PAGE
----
However the Brazilians argued the toss with the Chinese early in the piece, and as such managed to negotiate a freight cost sharing arrangement. The further iron ore has to travel, the greater the margin of increase on rapidly rising freight costs. In other words, the greater the cost margin of freight from Brazil over Australia, the greater recompense the Brazilians receive from the Chinese. End result – a higher price for Brazilian iron ore.
So the obvious conclusion here is that Australia is in the box seat. China needs Australian iron ore, so it will have no choice but to pay more for it. The increased price should not only involve a demand premium, but a renegotiation of the freight terms as well. This is why Merrill Lynch can see at least a 30% price rise based on current demand, but can also envisage the scope for a 100% price rise on an equitable freight basis. Australia could double the price of its iron ore, and still be the cheapest on the market after Brazil has negotiated its demand-based price rise. There is, however, one small problem.
The Chinese just won’t have a bar of it. This from one recent press report:
“Luo Bingsheng, vice chair of the China Iron & Steel Association (CISA) has said that China will not pay a freight premium for iron ore from Australia. BHP Billiton and Rio Tinto are both expected to ask for more money for their ore in the upcoming negotiations, because its landed cost in China is cheaper than ore from Brazil. CISA anticipates a lengthy and ‘difficult’ round of price negotiations this year.”
Macquarie suggests “Exactly how the negotiations will pan out is difficult to predict at this stage. What seems clear is the negotiations will be long and drawn out and acrimonious (for the Australians)”.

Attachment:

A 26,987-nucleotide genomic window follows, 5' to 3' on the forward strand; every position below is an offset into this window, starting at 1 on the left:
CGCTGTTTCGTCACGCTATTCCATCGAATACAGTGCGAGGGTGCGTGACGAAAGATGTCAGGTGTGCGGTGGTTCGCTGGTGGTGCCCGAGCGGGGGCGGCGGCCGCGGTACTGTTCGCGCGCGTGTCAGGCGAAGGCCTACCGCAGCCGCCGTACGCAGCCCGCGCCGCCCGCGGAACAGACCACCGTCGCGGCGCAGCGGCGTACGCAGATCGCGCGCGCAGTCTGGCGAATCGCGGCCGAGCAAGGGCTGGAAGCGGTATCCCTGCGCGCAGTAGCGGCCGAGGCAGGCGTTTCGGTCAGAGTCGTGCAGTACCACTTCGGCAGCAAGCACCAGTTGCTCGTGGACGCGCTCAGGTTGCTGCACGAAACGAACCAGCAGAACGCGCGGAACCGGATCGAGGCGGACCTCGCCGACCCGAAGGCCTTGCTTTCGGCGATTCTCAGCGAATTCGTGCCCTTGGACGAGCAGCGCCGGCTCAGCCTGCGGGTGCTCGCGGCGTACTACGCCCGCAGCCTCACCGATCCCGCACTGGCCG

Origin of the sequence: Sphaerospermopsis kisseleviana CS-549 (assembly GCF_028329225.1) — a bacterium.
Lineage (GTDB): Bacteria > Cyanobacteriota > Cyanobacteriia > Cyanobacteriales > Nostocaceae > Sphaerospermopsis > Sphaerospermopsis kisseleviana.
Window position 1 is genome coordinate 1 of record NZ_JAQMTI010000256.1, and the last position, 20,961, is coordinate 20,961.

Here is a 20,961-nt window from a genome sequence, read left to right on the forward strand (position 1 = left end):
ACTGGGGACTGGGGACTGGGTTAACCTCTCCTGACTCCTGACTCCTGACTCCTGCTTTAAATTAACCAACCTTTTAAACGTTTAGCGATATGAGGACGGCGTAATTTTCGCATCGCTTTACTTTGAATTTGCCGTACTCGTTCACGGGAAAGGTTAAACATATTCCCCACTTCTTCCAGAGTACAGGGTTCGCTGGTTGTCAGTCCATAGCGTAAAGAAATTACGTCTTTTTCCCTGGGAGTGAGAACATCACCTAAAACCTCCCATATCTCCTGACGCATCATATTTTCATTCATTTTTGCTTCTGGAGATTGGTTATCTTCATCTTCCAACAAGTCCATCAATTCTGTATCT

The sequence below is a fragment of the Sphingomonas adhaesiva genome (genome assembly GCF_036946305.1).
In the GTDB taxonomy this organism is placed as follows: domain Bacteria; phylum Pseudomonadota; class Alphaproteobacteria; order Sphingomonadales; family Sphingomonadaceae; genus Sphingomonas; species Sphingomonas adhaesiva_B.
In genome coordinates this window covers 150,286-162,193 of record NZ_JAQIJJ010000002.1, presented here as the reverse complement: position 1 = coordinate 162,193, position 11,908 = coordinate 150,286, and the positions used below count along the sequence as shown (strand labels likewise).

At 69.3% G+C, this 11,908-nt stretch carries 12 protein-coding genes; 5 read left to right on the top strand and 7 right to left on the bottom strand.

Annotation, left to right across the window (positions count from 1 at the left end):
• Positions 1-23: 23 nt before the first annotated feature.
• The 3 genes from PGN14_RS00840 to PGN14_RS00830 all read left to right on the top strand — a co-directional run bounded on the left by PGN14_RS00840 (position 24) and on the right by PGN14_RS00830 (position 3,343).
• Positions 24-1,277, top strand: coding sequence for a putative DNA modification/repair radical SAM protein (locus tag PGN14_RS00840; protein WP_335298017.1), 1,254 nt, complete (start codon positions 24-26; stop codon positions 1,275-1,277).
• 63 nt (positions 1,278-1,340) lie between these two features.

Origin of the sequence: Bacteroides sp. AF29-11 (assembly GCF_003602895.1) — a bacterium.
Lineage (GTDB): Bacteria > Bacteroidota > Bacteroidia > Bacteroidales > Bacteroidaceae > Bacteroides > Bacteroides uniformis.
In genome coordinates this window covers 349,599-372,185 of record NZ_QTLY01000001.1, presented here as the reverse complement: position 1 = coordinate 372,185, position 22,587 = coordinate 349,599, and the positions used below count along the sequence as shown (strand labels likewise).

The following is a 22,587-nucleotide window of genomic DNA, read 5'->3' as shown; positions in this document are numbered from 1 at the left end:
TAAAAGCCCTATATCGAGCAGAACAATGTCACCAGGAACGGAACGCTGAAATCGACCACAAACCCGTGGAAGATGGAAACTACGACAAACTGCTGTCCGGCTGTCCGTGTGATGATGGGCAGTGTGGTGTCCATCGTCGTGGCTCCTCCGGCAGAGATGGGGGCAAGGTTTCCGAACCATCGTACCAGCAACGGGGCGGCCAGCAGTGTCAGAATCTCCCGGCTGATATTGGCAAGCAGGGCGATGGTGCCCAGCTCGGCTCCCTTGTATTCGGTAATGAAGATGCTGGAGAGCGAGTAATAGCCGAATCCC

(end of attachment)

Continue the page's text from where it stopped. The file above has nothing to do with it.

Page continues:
Acrimony aside, Merrill Lynch suggests there will never be a better time than now for Australian producers to play their hand and negotiate a better deal. The global iron ore market will remain substantially undersupplied until at least 2011, the analysts believe, and could even remain so out to 2013 depending on how fast Fortescue Mining (FMG) can ramp up. What’s more, without a substantial rise the Australians (and the Brazilians) are already facing a loss on currency appreciation. Merrills also believes the Chinese steel industry has the room to pass through increased raw material costs to customers.
And if negotiations are unable to reach a conclusion by June 2008, BHP and Rio can sell iron ore on the spot market.
Merrills has played out some scenarios. Brazil will enter negotiations first, and if CVRD successfully negotiates a 50% increase in price based on demand, then this equates to a US$72/t price leaving Brazil. Add US$70/t for freight, and the price to China is US$142/t. If Australia offers a 20% discount to spot, or a 10% discount to Brazil, the price would be US$128/t. Subtract a Australia-Brazil freight margin of US$28/t and we’re left with US$100/t leaving Australian shores. The JPY07 price was US$51/t – hence an almost 100% rise.
This would add US$5.4 billion to Rio’s pre-tax and pre-royalty earnings, and US$3.6 billion to BHP’s.
Back in JPY05 BHP attempted to push a change to contract structure, but was forced to back down when it received no support form Rio. Rio now has a new CEO who is believed to hold a differing view and is prepared to talk turkey.
So now it’s just up to the Chinese.